On the morning of August 17, counsel for Planned Parenthood participated in the depositions of Dr. Tanya Franklin and Dr. Jeanne Bramer in Louisville. (DN 132, at p. 4). Following these depositions, counsel for CHFS and Governor Bevin, Ms. Wolsing, advised Planned Parenthood that it was her understanding that no one would be appearing on behalf of the Governor's Office for the Rule 30(b)(6) deposition the next day. (DN 142, at p. 4). Later that night, the Governor's Office filed a Motion for Protective Order, seeking to limit the scope of the deposition because the notice was unduly burdensome and overly broad or, alternatively, to prevent such deposition. (DN 65). The Governor's Office did not produce a representative or otherwise appear for the Rule 30(b)(6) deposition on August 18.

         As a result of these events, Planned Parenthood filed a response opposing Governor Bevin's motion for protective order (DN 75) and a related motion for sanctions for the Governor's Office's failure to appear at the noticed deposition on August 18 (DN 76). During a telephonic conference with the Court on August 29, the parties appeared to resolve their dispute over the scope of the deposition and agreed to reschedule the Rule 30(b)(6) deposition of the Governor's Office for September 1.[1] (DN 88). Planned Parenthood's Motion for Sanctions (DN 75) is now ripe for adjudication.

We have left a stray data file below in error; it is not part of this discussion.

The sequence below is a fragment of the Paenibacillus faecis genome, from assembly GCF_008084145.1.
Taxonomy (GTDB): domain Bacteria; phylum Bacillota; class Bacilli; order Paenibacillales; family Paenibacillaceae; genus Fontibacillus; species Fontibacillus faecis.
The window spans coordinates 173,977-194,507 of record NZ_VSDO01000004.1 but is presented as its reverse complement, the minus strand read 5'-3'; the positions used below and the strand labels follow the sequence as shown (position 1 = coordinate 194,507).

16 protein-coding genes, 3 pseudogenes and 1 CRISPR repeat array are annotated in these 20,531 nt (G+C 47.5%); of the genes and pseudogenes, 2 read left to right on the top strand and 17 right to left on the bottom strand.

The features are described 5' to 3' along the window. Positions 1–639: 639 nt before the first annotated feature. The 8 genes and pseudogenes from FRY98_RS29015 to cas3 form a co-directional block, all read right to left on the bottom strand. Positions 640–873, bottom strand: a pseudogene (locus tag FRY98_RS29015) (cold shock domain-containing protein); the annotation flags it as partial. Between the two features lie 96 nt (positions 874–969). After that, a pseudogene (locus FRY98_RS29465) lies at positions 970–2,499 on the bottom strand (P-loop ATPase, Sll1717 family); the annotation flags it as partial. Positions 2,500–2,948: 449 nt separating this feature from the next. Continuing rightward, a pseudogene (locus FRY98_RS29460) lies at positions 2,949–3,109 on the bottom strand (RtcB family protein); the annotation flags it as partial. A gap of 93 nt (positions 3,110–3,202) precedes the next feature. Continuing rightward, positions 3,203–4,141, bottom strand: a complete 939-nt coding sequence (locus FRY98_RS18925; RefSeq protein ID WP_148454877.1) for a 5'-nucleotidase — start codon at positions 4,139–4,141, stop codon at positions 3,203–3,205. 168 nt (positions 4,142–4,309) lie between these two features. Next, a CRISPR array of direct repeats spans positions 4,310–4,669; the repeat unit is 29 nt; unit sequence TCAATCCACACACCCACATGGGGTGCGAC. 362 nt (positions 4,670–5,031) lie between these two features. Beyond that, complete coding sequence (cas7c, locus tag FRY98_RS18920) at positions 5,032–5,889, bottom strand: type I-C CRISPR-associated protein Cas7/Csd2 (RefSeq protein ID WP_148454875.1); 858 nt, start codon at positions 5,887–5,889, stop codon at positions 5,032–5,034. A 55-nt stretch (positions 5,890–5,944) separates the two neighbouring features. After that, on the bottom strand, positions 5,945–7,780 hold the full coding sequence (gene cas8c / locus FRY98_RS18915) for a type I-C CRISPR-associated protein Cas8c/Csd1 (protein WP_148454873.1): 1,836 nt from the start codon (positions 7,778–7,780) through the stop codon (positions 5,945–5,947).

Analysis

         Planned Parenthood seeks monetary and evidentiary sanctions based on Governor Bevin's failure to produce a witness at the originally scheduled Rule 30(b)(6) deposition on August 18, 2017. (DN 76). Planned Parenthood believes it is entitled to travel costs and attorneys' fees for its response to Governor Bevin's motion for protective order and motion for sanctions and to either “default judgment against the Governor” or “a mandatory adverse inference against Governor with respect to the testimony his Rule 30(b)(6) designee would have given had they appeared.” (Id. at pp. 11-13). Governor Bevin counters that sanctions are not warranted for four reasons: (1) the deposition was not properly noticed; (2) the Governor's Office advised Planned Parenthood a week in advance that it would not produce a deponent; (3) the Governor's Office filed a Motion for Protective Order before the deposition; and (4) Planned Parenthood already incurred travel expenses to be in Louisville on August 18, 2017, for a separate Rule 30(b)(6) deposition of CHFS. (DN 132).

         Federal Rule 37(d) sets forth the rule regarding sanctions for failure to appear for a Rule 30(b)(6) deposition. The Court “may, on motion, order sanctions” if “a party or . . . a person designated under Rule 30(b)(6) . . . fails, after being served with proper notice, to appear for that person's deposition[.]” Fed.R.Civ.P. 37(d)(1)(A)(i). Such a failure to appear for deposition “is not excused on the ground that the discovery sought was objectionable, unless the party failing to act has a pending motion for a protective order under Rule 26(c).” Id. at (d)(2). The Court may award sanctions for this conduct, including any type of sanction listed in Rule 37(b)(2)(A)(i)-(vi), and “[i]nstead of or in addition to these sanctions, the court must require the party failing to act, the attorney advising that party, or both to pay the reasonable expenses, including attorney's fees, caused by the failure, unless the failure was substantially justified or other circumstances make an award of expenses unjust.” Id. at (d)(3).